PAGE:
How to create and throw a custom exception in Java

Java exceptions FAQ: How do I create a custom exception in Java?

Here's a quick example of how to create and throw a custom exception class in Java. In this tutorial I'll demonstrate how to (1) create a custom exception class in Java; (2) throw our custom Java exception; (3) catch our custom exception; and (4) look at the output from our custom exception when we print a stack trace.

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A Java custom exception class

To get started, here's our simple Java custom exception class. As you can see, to create a custom exception class, all you have to do is extend the Java Exception class, and create a simple constructor:

/**
 * My custom exception class.
 */
class AlsCustomException extends Exception
{
  public AlsCustomException(String message)
  {
    super(message);
  }
}

As you'll see later there are more Exception class constructors you can override, but this is a good start for our example.

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A method to throw a custom Java exception

To demonstrate how to throw our exception, here's a small example class with a method named getBar that will throw our custom exception (AlsCustomException) if the method is given the value of zero as a parameter (sorry, not much imagination there, just trying to keep it simple):

/**
 * Our test class to demonstrate our custom exception.
 */
class Foo
{
  public String getBar(int i)
  throws AlsCustomException
  {
    if (i == 0)
    {
      // throw our custom exception
      throw new AlsCustomException("Anything but zero ...");
    }
    else
    {
      return "Thanks";
    }
  }
}

As you can see, all you need to do to throw your custom exception is (1) create a new instance of the exception (new AlsCustomException("Anything but zero ...")), and then (2) throw that exception with the throw keyword.

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A driver class to test (throw) the custom Java exception

With those two pieces in place, we'll create a "driver" class with a main method to test our custom Java exception. In our main method, we'll create a new instance of our Foo class, then call the getBar method with the value of zero, which makes that method throw our custom Java exception:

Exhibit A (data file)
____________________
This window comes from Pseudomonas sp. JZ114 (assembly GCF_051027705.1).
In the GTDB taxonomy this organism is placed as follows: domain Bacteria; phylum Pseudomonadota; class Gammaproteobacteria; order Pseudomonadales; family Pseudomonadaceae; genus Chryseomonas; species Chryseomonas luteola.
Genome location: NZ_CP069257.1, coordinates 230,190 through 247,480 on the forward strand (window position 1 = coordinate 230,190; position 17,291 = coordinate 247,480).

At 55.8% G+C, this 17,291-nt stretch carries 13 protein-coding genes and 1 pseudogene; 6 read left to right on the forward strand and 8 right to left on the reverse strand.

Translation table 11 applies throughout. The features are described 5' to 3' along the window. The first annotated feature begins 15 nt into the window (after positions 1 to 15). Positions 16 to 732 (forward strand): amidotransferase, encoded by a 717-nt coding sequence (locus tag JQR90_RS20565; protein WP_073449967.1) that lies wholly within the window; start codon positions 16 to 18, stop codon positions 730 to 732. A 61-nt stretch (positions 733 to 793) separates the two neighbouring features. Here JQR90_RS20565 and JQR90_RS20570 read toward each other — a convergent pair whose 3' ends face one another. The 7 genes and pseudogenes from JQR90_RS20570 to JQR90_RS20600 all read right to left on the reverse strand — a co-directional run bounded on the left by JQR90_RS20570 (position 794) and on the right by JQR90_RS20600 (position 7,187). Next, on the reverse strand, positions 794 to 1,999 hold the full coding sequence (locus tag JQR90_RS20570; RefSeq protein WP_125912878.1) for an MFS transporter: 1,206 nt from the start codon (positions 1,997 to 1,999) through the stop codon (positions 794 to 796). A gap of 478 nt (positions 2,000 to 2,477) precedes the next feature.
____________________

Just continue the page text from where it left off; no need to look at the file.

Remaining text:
/**
 * A class to test (throw) the custom exception we've created.
 * @author alvin alexander, devdaily.com
 *
 */
public class JavaCustomExceptionExample
{
  public static void main(String[] args)
  {
    // create a new foo
    Foo foo = new Foo();
    
    try
    {
      // intentionally throw our custom exception by
      // calling getBar with a zero
      String bar = foo.getBar(0);
    }
    catch (AlsCustomException e)
    {
      // print the stack trace
      e.printStackTrace();
    }
  }
}
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Output from a driver class

With all those pieces in place, when we compile and run our Java source code, we get the following output when we print our stack trace:

AlsCustomException: Anything but zero ...
	at Foo.getBar(JavaCustomExceptionExample.java:37)
	at JavaCustomExceptionExample.main(JavaCustomExceptionExample.java:18)

As you can see, our custom exception output looks a lot like the output from any other Java exception that you've seen. The name of our exception is shown on the first line of the stack trace, followed by our error message.

I hope this is all pretty straightforward. As a friend of mine used to say, "this isn't too hard ... once you know how to do it." :)

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Java Exception class constructors

For more information on the topic of Java exceptions, check out the Java Exception class javadoc. As you'll see in that javadoc, the Exception class has the following constructors. We only overloaded one of these constructors, but in your own custom exception class you may want to override several of them:

  1. Exception()
  2. Exception(String message)
  3. Exception(String message, Throwable cause)
  4. Exception(Throwable cause)
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Download the custom exception source code

If you're interested in running your own Java custom exception tests, feel free to download our Java custom exception example source code. All of the Java source code shown above is included in this one file.

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